(Reuters) - More users in the United States downloaded chat app WeChat and its encrypted alternative Signal, after President Donald Trump threatened to ban WeChat, owned by Chinese company Tencent, according to Sensor Tower data shared with Reuters on Thursday.
WeChat users in the United States rushed to install the app before it could disappear from the app stores. Others, especially in China, sought alternatives like the encrypted Signal, owned by non-profit Signal Foundation.
WeChat app downloads in the United States rose 41% in a six-day average from the week prior to the U.S. ban announced last Thursday, according to Sensor Tower. Signal app downloads in U.S. and China app stores separately jumped by 30% and 90%.
“Not only are alternatives like WhatsApp and Telegram officially blocked in China, but Signal has an inherent advantage in that it’s well known for being strongly encrypted,” Stephanie Chan, Mobile Insights Strategist at Sensor Tower told Reuters. Signal did not immediately respond to request for comment.
WeChat users have also turned to another Tencent-owned chat app, QQ, as the ban did not specifically cover this product. Its downloads in the United States have tripled in the past week, Sensor Tower data showed.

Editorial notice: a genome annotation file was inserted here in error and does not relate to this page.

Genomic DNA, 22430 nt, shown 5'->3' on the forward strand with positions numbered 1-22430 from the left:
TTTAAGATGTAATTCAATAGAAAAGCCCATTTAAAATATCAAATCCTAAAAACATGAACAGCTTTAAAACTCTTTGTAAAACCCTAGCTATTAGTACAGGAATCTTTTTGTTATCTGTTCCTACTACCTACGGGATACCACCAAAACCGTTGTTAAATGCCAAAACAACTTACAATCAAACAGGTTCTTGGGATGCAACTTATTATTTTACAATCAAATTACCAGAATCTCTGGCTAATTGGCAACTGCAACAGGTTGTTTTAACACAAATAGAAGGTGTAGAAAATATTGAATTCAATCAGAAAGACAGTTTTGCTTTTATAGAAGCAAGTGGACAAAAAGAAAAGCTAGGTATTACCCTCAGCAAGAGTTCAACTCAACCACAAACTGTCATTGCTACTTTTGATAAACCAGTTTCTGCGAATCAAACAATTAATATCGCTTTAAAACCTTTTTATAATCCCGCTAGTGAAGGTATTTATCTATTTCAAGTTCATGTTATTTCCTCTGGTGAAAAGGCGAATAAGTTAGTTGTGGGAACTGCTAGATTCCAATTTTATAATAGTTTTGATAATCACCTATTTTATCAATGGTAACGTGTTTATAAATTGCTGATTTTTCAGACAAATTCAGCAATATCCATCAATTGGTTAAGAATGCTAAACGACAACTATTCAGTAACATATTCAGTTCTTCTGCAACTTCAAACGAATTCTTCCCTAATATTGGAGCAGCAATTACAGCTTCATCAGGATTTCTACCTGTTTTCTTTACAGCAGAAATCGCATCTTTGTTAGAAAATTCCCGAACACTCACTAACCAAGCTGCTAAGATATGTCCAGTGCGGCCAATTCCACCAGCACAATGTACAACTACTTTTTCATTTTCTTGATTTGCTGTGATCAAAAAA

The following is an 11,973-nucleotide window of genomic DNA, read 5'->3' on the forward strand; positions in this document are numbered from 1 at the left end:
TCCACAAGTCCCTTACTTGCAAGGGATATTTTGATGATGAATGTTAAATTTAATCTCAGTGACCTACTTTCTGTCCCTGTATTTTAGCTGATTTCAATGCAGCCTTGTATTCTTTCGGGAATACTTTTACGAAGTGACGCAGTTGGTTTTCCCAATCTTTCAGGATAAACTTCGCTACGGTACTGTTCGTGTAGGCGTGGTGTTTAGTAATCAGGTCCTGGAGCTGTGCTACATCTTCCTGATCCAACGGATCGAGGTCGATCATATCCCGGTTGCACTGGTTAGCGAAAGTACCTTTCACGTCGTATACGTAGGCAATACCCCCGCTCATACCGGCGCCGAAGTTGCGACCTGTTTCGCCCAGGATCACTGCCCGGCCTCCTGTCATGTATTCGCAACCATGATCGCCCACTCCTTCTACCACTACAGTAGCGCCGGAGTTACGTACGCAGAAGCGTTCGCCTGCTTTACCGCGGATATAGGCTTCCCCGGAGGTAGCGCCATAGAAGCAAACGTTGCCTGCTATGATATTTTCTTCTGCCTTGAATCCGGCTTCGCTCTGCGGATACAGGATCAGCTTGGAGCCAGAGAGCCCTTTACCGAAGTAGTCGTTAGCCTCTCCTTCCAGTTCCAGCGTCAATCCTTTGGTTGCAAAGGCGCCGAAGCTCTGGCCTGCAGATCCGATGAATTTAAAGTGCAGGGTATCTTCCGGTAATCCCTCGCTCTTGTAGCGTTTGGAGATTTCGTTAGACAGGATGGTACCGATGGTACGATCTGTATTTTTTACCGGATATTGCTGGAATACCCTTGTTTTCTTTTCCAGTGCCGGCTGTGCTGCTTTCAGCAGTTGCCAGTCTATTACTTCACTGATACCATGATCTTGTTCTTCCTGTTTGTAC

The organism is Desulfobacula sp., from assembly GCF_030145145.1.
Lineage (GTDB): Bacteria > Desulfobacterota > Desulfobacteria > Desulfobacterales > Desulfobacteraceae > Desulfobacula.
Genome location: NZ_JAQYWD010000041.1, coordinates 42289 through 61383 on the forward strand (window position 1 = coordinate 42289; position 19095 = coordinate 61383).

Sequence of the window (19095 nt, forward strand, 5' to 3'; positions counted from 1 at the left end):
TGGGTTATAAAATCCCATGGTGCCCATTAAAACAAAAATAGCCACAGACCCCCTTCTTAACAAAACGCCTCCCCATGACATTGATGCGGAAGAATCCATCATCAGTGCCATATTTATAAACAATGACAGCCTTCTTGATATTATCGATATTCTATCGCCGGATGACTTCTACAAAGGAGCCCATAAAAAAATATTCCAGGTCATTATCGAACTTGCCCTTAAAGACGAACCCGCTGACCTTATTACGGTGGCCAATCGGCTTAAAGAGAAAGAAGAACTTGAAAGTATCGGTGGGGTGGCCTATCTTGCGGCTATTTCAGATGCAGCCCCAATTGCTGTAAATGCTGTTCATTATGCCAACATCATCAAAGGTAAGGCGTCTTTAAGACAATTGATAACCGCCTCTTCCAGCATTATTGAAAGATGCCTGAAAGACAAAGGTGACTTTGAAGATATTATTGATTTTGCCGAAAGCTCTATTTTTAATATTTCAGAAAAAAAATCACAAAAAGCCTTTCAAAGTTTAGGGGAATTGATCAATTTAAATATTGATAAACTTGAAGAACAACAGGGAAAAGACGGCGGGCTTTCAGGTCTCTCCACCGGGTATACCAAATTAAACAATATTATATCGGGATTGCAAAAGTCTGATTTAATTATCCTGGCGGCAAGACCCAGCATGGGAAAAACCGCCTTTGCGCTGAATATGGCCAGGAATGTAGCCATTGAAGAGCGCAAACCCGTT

Some Chinese immigrants and expats worry losing access to the popular WeChat could cut off contact with family and friends in China, where most popular U.S. instant messaging apps including Facebook, Whatsapp and Telegram have been blocked by the Chinese government’s Great Firewall.
It was unclear how the administration could implement the ban on WeChat in mid-September. It could order Apple Inc AAPL.O and Alphabet Inc’s GOOGL.O Google to remove WeChat from their app store, or order the apps to stop offering access or updates to U.S. users.
Some users said they planned to access WeChat in the United States using a virtual private network (VPN), a common tool people in China use to hide IP address to evade government restrictions.
Reporting by Krystal Hu; additional reporting by Echo Wang; Editing by Ken Li, Leslie Adler and David Gregorio
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